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Pharmacist picks up GP's dangerous mistake

Case history

Mrs Smith comes in to see you as an extra. She says that Dr A, one of the partners, prescribed something for her yesterday, but the pharmacist has told her it will react dangerously with one of her other medicines, and that Dr A shouldn't have prescribed it at all.

How do I establish the facts?

What patients hear is not always what has been said or intended; many reported comments from other health professionals can sound outrageous, but when you unpick them, it is often easy to see how misunderstandings arise.

If Mrs Smith is angry or frightened, her choice of words may be rather dramatic. Empathising with her concerns, then asking exactly what was said may reveal that the pharmacist had simply raised a query and suggested rechecking the prescription before dispensing it. But you will need to ascertain whether there is in fact an interaction between the drug and her current medication. Quite often there is a theoretical or actual interaction which must be balanced against the potential benefit to the patient.

The pharmacist, who does not have all the relevant information, will not know why Dr A has decided to disregard the interaction, and Mrs Smith can be reassured that the prescription is correct. But if the interaction is potentially serious, you must take action.

Where can doctors get information on safe prescribing?

Have a copy of the BNF to hand at all times. A practice formulary can help; familiarising yourself with a limited number of drugs means you are less likely to fall foul of unexpected interactions and contraindications. Many GP computer systems have warnings that alert the prescriber to interactions, but although these are useful they can sometimes be alarmist, and do not absolve the prescriber from responsibility.

Computerised decision support such as Prodigy can be helpful, and can be accessed via the National Electronic Library for Health, together with other online resources, such as Bandolier.

Most practices have regular prescribing discussions; your local PCT and PBC group will also have prescribing advisers and/or a drug information service.

What are the duties of a pharmacist?

The Royal Pharmaceutical Society of Great Britain Code of Ethics and Standards says: 'Every prescription must be professionally assessed by a pharmacist to determine its suitability for the patient.'

This improves patient safety, and many GPs have reason to be grateful to pharmacists who have spotted their prescribing mistakes. These range from inappropriate quantities, such as 28 steroid inhalers on one script, to major interactions such as erythromycin and statins.

Pharmacists can make certain amendments to GPs' prescriptions, adding the annotation 'prescriber contacted', but the script must often be returned for the GP to rewrite. As pharmacists become independent prescribers, it will be interesting to see what safeguards will be developed. Like us, pharmacists have a duty of care to their patients, and must treat colleagues in a professional manner.

What should you say to Mrs Smith?

Your choice of words could have major repercussions for Dr A or the pharmacist. We must not unjustly criticise or undermine colleagues, yet we have a duty to tell the truth. The best course of action may be to call a halt, and tell her that you will contact her after speaking to the doctor and/or pharmacist in question.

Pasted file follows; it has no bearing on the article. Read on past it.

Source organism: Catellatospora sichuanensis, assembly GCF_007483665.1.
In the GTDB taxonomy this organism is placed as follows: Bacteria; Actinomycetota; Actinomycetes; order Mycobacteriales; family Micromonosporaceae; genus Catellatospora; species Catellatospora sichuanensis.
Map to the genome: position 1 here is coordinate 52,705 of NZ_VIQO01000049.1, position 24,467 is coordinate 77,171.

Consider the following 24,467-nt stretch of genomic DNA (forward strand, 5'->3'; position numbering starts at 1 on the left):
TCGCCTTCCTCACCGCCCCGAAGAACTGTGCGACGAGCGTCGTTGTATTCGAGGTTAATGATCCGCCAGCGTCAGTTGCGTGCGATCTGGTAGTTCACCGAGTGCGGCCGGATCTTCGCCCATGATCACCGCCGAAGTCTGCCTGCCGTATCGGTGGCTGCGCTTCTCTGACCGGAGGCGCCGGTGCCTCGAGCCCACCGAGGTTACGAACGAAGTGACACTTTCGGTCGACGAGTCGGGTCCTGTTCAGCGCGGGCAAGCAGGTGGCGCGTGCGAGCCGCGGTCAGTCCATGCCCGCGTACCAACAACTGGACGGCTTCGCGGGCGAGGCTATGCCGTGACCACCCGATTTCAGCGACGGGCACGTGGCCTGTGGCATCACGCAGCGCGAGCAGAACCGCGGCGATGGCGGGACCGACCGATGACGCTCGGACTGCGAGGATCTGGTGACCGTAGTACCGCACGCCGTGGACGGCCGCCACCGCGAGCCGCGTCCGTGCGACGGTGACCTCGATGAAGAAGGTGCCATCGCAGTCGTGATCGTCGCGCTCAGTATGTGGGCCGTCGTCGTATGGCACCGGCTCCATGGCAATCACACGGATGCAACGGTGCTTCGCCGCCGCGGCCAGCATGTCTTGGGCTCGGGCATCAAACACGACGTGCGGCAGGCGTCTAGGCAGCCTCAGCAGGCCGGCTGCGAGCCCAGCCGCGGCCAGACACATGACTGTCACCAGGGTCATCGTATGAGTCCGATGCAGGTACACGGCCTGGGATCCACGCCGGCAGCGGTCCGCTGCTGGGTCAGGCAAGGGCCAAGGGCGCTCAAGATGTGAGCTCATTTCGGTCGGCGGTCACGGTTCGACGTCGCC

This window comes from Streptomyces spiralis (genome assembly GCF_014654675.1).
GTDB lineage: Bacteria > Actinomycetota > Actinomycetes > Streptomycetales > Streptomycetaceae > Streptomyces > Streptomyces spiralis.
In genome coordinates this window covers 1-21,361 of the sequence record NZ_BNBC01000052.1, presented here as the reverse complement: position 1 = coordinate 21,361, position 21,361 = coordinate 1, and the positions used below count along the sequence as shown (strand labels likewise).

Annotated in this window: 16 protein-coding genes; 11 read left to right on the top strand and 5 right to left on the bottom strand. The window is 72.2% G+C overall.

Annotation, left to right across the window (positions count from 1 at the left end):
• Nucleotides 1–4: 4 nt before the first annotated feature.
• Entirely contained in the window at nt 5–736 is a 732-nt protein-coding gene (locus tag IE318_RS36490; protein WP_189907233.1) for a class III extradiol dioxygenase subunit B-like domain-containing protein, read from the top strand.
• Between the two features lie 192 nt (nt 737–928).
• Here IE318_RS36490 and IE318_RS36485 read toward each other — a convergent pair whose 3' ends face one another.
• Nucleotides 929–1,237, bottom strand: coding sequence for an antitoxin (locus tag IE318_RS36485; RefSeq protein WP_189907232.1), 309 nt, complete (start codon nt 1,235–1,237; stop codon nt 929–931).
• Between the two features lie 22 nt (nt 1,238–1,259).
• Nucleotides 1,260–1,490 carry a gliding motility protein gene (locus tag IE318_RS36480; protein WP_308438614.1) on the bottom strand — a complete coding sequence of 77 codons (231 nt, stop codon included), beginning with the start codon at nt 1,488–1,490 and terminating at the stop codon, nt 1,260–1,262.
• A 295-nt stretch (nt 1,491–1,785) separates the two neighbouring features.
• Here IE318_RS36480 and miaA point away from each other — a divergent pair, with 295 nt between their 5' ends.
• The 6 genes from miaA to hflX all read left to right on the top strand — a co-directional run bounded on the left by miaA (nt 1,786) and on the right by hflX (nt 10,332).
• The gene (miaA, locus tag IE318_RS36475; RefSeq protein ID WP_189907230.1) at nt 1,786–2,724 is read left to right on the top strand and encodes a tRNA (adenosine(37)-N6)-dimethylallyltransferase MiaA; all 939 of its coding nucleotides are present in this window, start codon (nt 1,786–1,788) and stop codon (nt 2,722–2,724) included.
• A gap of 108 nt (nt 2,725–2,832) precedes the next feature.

But if the situation is urgent, or the individual is not available, you may need to make a judgment on the spot about what to say and what to prescribe, remembering that the patient's interests are paramount.

How do we give negative feedback to or about colleagues?

Negative feedback is difficult to give and to receive but we all have to do it at times. As a general rule, it should be done in private, with sufficient time available, but this is not always possible. In difficult situations it may be worth having a third party present and/or keeping records. It would be wise to discuss the matter with your trainer first.

Telling someone straight out that they have made a mistake carries risk – you may be wrong, there may be extenuating circumstances, or facts that you are unaware of, and the person may react very negatively.

Asking to discuss a problem that has come up, followed by a simple statement of the facts as presented to you and a request for clarification, will, with luck, trigger a calm discussion and an appropriate outcome. This should include reinstatement of the original prescription or agreement on an alternative. Mrs Smith will need to be informed, and either reassured or directed to the practice complaints procedure if she is dissatisfied.

If it appears that it was in fact the pharmacist who had acted/spoken inappropriately, then you and/or Dr A will need to have a similar discussion with him, pointing out that he has undermined Mrs Smith's trust in the practice. If this is a significant or recurring problem, the practice may want to take advice from its defence society as to what action should be taken.

Most doctors are upset to discover that they have made a mistake and anxious to rectify it in person. Unfortunately this sometimes extends to morbid brooding and mental health problems for the doctor concerned, so it's important that negative feedback is seen as supportive rather than critical. Occasionally mistakes are a sign of underlying problems such as depression.

The incident may have wider implications and be worth treating as a significant event, leading to changes in the practice (and written up for QOF points and appraisal folders). Certain adverse incidents may need to be reported to the National Patient Safety Agency.

Melanie Wynne-Jones is a GP in Marple, Cheshire

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